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As the planet warms, fall colors come later and may be duller

101222 Fall leaves Davidson.jpg
David Boraks
Fall colors are peaking across North Carolina. Experts say the peak is coming later as the planet warms.

The fall foliage is hitting peak colors this week in the North Carolina mountains. The rest of the state will follow over the next couple of weeks. Experts say it appears to be a good year, with intense colors coming at what used to be a normal time — mid-October. But that's been slipping later because of global warming.

Appalachian State University
Howard Neufeld, the "Fall Color Guy," of Appalachian State University.

"This is a great year," said Howard Neufeld, a biologist at Appalachian State University who posts on Facebook as the Fall Color Guy. "We're at peak right now here between Blowing Rock and the Linn Cove Viaduct/Grandfather Mountain area, and also in Highlands and any place on that elevation level."

"The colors are just about the brightest I've ever seen," he said. "The yellows are even brighter. And especially the reds this year are really, really bright, especially the ornamental maples that are in Boone and other cities."

With that said, this year may be a bit of an outlier compared with other recent years and future trends.

David Boraks
Jeff Gillman is director of the UNC Charlotte botanical garden.

"Every year is going to be a little bit different. I mean, that's just the way things are. But on average, over the past 60 to 70 years, every decade results in a four-day later peak fall," said Jeff Gillman, director of the UNC Charlotte Botanical Garden.

Gillman said several complex factors affect fall colors: autumn's shorter days, temperatures and stress, such as a lack of rainfall. The latter two are most important, and are key effects of global warming, he said.

Fall colors emerge when it starts to get cool. In recent years, it has turned cool later. As Nuefeld pointed out, it got cool earlier this year, so we're having a more normal year — at least compared to the "normal" going back a generation.

But it's staying warm later and later into fall and we're experiencing droughts more often in summer, which is pushing fall colors later into October and November.

Neufeld has been tracking the arrival of autumn leaves in the Boone-Blowing Rock area for 15 years.

"For nine years from 2008 to 2016 with one exception, it fell about this time of year, every single year," Neufeld said. "After 2016, it started getting really delayed. With the exception of one year, 2020, which was on time, all the rest were very delayed. And in 2019, it was two weeks late. And those years were associated with a lot of warming."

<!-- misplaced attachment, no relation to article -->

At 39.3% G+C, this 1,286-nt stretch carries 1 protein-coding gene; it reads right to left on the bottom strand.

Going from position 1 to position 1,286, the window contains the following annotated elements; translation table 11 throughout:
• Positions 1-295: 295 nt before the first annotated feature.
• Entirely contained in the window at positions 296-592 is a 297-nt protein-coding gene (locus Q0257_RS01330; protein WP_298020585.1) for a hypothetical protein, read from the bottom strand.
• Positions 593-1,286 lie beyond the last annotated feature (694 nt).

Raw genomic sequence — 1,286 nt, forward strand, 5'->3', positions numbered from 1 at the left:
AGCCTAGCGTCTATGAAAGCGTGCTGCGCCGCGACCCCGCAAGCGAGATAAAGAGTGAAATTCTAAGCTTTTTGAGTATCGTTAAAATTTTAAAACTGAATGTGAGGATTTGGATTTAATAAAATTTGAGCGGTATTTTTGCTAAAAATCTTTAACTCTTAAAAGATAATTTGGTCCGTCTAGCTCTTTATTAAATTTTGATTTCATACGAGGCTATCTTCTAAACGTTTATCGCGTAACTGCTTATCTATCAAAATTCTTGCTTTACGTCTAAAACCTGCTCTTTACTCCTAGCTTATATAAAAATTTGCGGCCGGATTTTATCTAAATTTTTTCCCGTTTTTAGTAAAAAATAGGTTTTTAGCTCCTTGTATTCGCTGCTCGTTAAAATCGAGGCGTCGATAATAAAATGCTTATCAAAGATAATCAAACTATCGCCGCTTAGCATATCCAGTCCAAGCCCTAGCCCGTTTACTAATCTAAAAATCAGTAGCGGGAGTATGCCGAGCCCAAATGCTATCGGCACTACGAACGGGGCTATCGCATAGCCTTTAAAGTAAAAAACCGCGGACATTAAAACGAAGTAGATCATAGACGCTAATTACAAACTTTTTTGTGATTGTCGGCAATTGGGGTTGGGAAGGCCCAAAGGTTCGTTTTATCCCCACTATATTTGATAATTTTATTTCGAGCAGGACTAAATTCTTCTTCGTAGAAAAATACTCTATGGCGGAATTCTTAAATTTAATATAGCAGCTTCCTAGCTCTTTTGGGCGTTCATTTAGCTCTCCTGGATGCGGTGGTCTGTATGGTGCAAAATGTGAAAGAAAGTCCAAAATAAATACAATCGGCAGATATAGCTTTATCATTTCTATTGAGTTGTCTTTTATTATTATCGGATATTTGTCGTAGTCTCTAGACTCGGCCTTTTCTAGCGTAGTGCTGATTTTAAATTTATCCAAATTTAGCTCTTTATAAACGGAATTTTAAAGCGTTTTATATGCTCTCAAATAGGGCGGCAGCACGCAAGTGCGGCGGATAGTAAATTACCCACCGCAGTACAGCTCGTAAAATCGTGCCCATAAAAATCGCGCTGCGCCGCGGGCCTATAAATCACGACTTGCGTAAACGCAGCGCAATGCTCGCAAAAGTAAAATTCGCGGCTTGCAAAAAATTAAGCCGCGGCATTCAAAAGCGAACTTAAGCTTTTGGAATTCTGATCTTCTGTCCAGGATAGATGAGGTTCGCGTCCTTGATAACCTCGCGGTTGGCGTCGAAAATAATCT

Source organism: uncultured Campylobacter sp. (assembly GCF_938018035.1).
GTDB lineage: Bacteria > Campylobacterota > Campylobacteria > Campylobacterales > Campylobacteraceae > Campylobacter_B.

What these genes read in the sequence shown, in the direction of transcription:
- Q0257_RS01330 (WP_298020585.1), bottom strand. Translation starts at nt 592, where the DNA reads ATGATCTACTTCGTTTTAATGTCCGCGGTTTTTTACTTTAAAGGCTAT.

He said that will be the trend in the future, as the planet keeps warming.

"If we're going to have substantial warming, it's going to delay the fall colors. It'll (also) probably dull them and reduce the impact," he said.

As we've said, leaves change color in response to shorter days, cooler temperatures and dry conditions — all characteristics of fall. But when those deviate from normal, the colors may not be as bright.

The climatic changes have another interesting effect, according to Neufeld — a longer leaf-peeping season.

Some trees, like dogwood, respond more to shorter days than weather changes. So they might turn colorful on one schedule, while other trees waiting for cool weather might change much later.

"It'll spread out the fall color season. And when you do that, then you don't have as many trees coming into color at the same time. So it doesn't quite look as vibrant on the landscape," Neufeld said.

"And if it gets warmer and it gets drier, then you may have trees like the tulip poplars and some other sensitive species just drop their leaves early. Then you wouldn't have their color, either. So that's kind of how I look at what might happen in the future," Neufeld said.

Meanwhile, increasing carbon dioxide from pollution may also be a factor, Neufeld said. "There's some evidence that rising C02, which is what's causing global warming, actually will delay the onset of fall color so that trees will stay green later into the season."

101122 Fall leaves UNCC.jpg
David Boraks
Leaves are starting to change color on the UNC Charlotte campus.

Over the long term, though, there may be some hope for the blazing fall displays we love. Neufeld said some tree species may begin to migrate north to cooler areas, which means the fall show will move.

So what fall colors do the experts prefer?

Neufeld: "I'm partial to the sourwood, which has really deep purple leaves and has those white seeds that sort of splay over the red leaves. So you get red and white together at the same time."

Gillman: "I have a lot of trees I like to watch but the ones that I like best are going to be not a tree — the oak leaf hydrangea can develop some really wonderful colors. I certainly love the various Japanese maples, they can have various colors. Red maple, of course, is great, too."

And by the way, the climate factors that delay the onset of fall are also at play all year. Climate change also means shorter winters and earlier springs in our region.


This article originally appeared in WFAE's weekly Climate newsletter, published Thursdays. Don't miss the next one!

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David Boraks is a veteran journalist who covers climate change for WFAE. See more at www.wfae.org/climate-news. He also has covered housing and homelessness, energy and the environment, transportation and business.